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What are Ion-Exchange resins?

Ion-exchange resins are small, porous beads that are negatively or positively charged, allowing them to grab onto ions (contaminants in the water) that are attracted to that charge. These resins are solvents (insoluble in water), and they range in diameter from 0.3 to 1.5 mm. Resin is placed in a vessel, usually called a column, and submerged in water where it forms a layer on the bottom called a bed. The bed absorbs water and swells when it is first immersed. Immersion conditions the resin. When the resin is fully conditioned, the beads contain 50 - 70% water.

Wastewater is passed through the resin columns while the resin bed is gently agitated. The agitation allows the water to flow uniformly around the resin beads. The agitation actually increases the amount of surface area that comes in contact with a wastewater, which increases the likelihood that the porous openings will come into contact with ions. Imagine the resin bead as a ball covered in holes. As the ball rolls and bounces in the wastewater, its holes become exposed to the particles suspended in the water. Due to the charge, if the ions come into contact with the resin, they will be attracted to it and become trapped in the pores.

There are two main types of resins: Cationic and Anionic. Cationic (pronounced like "kat-eye-on") resins are negatively charged and remove positively charged cations. Here are some examples of ions that can be removed by Cationic resins: Chrome (Cr), Nickel (Ni), Zinc (Zn), Copper (Cu), Lead (Pb), Calcium (Ca), and Ammonia (NH3).

Anionic resins are positively charged and remove negatively charged anions. Here are some examples of ions that can be removed by Anionic resins: Chlorides (Cl), Sulfates (SO4), Nitrates (NO3), Carbonates (CO3), Phosphate (PO3), Bromide (Br), and Hydroxide (OH).

Why use Ion-Exchange resins for wastewater treatment?

Ion-exchange resins fill a unique niche when it comes to wastewater treatment. They are ideal for treating waste streams that are lower in total suspended solids (TSS) and in contaminant levels than those treated with a chemical program. Other advantages include:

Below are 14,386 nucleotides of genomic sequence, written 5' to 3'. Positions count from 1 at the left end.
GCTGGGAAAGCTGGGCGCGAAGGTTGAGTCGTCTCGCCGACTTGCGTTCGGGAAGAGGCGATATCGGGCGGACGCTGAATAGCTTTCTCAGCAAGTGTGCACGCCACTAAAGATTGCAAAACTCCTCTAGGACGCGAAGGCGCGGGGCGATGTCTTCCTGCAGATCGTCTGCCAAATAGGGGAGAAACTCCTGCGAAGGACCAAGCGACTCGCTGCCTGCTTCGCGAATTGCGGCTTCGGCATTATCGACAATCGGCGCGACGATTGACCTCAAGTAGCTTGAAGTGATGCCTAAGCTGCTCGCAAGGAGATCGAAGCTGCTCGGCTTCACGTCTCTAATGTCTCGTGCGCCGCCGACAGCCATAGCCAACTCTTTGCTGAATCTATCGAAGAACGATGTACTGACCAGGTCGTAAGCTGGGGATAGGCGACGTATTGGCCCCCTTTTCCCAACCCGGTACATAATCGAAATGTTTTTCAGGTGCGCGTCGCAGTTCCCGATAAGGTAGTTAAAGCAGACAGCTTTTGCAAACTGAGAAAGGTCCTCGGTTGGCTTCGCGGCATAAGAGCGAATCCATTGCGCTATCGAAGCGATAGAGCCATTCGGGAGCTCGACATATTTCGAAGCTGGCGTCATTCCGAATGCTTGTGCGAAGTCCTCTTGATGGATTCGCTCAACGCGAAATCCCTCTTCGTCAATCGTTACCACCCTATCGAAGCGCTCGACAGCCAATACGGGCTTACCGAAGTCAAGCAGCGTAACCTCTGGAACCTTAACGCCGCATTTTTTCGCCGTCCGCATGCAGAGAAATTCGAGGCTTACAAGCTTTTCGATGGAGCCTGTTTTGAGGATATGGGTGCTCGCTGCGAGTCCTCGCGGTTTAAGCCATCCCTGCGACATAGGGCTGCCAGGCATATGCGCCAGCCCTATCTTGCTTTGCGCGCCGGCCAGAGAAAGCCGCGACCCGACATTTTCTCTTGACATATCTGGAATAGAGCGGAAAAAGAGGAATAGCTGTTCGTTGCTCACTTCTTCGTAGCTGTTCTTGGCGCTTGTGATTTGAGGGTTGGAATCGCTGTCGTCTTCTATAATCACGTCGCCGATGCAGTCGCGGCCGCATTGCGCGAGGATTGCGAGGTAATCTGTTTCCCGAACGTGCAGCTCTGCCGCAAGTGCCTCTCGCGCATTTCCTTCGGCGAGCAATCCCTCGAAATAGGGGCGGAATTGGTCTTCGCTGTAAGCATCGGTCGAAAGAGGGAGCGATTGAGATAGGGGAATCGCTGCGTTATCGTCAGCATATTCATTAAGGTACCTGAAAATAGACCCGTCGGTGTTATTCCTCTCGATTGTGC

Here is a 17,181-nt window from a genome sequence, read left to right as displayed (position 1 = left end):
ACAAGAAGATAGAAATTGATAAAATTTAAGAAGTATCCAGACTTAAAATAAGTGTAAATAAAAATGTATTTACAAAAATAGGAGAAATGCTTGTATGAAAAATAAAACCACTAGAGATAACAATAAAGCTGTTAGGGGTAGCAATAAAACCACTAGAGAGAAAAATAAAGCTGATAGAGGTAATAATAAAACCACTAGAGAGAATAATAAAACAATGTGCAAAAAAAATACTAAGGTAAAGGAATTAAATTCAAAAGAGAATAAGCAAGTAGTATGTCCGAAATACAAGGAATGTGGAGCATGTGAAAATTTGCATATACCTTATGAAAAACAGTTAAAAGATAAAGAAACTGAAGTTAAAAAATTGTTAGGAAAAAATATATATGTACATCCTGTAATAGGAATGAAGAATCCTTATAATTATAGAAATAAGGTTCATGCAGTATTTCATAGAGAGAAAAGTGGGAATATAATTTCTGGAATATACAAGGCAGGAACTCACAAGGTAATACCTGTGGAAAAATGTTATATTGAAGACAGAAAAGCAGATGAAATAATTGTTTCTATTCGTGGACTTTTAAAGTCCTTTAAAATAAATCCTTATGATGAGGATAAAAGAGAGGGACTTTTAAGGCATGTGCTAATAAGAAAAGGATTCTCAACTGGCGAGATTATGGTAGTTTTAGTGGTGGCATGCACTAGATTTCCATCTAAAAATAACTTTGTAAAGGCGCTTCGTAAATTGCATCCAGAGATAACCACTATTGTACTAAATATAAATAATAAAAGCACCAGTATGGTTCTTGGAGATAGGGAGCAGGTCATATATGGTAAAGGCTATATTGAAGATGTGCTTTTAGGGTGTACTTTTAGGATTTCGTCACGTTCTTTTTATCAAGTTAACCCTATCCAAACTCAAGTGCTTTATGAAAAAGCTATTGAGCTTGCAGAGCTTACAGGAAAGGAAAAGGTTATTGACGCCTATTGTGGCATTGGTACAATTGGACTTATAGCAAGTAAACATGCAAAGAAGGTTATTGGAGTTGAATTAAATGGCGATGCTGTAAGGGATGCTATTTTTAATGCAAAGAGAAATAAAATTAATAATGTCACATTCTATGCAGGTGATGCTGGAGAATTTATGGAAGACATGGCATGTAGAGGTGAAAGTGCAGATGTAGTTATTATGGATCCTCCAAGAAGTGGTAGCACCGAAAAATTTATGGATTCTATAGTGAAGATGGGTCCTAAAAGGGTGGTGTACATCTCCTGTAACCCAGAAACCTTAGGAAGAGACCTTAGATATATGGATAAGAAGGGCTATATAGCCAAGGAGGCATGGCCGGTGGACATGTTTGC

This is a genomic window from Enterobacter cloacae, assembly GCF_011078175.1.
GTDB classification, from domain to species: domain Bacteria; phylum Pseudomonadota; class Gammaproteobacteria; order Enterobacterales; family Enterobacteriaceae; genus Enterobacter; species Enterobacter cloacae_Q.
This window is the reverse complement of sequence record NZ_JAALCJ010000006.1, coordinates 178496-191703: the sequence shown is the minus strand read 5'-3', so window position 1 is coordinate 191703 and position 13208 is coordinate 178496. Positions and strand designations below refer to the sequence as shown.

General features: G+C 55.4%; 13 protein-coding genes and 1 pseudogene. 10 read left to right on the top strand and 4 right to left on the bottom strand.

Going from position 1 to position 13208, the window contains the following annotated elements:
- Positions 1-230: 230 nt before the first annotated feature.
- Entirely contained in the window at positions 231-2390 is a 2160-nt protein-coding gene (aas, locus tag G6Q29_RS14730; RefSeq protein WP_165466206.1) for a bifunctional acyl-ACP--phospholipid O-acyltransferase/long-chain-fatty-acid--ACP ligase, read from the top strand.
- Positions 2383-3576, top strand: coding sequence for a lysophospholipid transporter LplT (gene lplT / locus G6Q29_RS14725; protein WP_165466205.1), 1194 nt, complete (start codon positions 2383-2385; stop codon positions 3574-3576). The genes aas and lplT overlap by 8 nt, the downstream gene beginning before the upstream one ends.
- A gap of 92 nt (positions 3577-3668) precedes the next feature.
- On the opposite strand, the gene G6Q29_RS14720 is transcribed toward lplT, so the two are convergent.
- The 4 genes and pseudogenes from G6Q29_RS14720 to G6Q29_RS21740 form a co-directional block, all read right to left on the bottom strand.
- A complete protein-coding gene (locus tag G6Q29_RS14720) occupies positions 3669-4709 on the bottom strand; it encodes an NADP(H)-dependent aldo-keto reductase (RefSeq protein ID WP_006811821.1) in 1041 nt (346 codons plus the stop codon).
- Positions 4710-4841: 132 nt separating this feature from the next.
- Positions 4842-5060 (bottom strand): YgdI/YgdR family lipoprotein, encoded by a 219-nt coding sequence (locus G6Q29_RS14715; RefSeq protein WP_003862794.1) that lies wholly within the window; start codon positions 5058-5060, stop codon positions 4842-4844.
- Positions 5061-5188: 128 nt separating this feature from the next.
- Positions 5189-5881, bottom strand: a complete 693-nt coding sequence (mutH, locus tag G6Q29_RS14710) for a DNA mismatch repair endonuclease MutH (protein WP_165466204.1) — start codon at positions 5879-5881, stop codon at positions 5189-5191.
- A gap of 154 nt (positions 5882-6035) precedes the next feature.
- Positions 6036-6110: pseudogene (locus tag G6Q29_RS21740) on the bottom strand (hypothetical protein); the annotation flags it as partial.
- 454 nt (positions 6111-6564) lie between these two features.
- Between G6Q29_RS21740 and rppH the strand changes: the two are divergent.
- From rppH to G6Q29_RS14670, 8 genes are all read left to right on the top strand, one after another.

• No sludge generated. If the wastewater being treated is from an electroplating operation, for example, sludge is considered F006 hazardous and can be very expensive to haul off.
  • Less labor intensive than chemical treatment.
  • Columns ship easily and are usually considered non-hazardous.
  • Much smaller space requirements than a chemical treatment system. A system that treats 10 gpm - 20 gpm can easily fit in approximately a 4 x 10 footprint.
  • Lower overall operation cost.

There are several suppliers that offer ion-exchange resins and the columns. The simplest way to use ion-exchange is by utilizing a column exchange program, which is available through certain vendors. These programs allow you to exchange your exhausted columns for regenerated ones without impeding your wastewater treatment process or production. Contact an industrial water treatment company who can help you select the most effective resin, install the system, and set up a routine column exchange program that works for your facility.

ProChem strives to help their customers establish the highest level of credibility and a positive reputation within the regulatory community. Their goal is to significantly reduce the amount of fresh water that manufacturers require by providing sustainable solutions that will also benefit the customer’s bottom line.